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Midwest Logs Modest Gain in Backlogs During Second Quarter

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Average construction backlogs rebounded in the U.S. in the second quarter, with Midwest states logging a quarter-to-quarter increase of .39 months, according to newly released data from the Washington, D.C.-based Associated Builders and Contractors (ABC).

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However, the Midwest continues to lag other regions. While Midwest states registered an average backlog of 6.73 months in the second quarter, the figure fell short of the 8.75 months logged in the South, 7.50 months logged in the West and 7.28 months logged in the Northeast. Midwest backlogs also dropped .21 months from the same period a year ago.

The national picture proved brighter, with the construction backlog indicator (CBI) rising 4.3% after declining during the previous two quarters.

“The CBI accurately predicted both the broader economic softness experienced during the first half of 2012, as well as a flattening of the nation’s non-residential construction recovery,” says ABC Chief Economist Anirban Basu. “The latest CBI data is now projecting gradual acceleration in non-residential construction spending, and perhaps a slight increase in the overall pace of construction activity going forward.”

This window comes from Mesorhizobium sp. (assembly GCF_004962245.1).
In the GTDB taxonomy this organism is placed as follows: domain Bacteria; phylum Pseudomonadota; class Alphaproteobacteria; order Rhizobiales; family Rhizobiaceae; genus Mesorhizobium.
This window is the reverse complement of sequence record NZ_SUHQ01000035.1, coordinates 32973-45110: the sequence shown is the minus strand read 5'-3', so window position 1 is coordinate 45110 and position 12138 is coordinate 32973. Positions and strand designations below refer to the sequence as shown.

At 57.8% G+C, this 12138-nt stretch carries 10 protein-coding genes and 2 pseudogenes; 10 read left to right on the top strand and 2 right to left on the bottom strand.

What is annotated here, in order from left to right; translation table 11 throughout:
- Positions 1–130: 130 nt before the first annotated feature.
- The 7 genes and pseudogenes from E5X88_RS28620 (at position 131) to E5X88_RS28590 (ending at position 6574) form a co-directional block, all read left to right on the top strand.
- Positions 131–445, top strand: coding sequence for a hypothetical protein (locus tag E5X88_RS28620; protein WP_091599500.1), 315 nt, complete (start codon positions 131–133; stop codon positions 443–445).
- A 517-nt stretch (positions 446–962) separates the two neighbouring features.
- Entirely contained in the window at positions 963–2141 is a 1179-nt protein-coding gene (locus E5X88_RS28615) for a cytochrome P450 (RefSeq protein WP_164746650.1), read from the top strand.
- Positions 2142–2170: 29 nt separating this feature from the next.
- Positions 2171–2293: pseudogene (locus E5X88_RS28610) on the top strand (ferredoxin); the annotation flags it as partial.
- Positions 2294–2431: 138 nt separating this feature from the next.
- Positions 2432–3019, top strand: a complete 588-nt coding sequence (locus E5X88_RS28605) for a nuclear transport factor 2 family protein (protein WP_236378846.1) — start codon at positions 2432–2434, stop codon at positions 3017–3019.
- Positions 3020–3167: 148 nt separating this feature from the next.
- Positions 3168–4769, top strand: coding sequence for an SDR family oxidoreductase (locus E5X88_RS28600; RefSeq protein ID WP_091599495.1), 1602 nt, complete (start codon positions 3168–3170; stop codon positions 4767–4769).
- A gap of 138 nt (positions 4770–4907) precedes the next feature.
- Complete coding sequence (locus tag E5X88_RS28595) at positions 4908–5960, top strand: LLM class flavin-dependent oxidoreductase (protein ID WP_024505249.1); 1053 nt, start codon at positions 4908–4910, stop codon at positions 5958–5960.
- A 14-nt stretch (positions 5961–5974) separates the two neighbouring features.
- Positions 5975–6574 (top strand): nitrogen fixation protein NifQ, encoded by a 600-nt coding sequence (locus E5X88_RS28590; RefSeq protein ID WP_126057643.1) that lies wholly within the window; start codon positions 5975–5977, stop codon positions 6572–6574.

Infrastructure registered the largest quarter-to-quarter increase of any segment, up 1.4 months to more than 10 months—the first time infrastructure has exceeded 10 months since the second quarter of 2010.

At 5.92 months, backlogs in heavy industrial reached their highest levels since the first quarter of 2011, though they remain the lowest of all industry segments.

By comparison, backlogs in the commercial and institutional segment currently average 7.78 months.

Despite pent-up demand for power, manufacturing and infrastructure projects, “Any improvement in nonresidential construction activity is likely to remain modest given the ongoing uncertainty regarding America’s fiscal cliff – a number of tax increases and spending cuts that take effect at the end of the year – as well as European sovereign debt issues and increasingly volatile energy prices,” Basu says. “The level of economic and political uncertainty remains far too elevated to permit more aggressive nonresidential construction spending recovery in the near term.”

 

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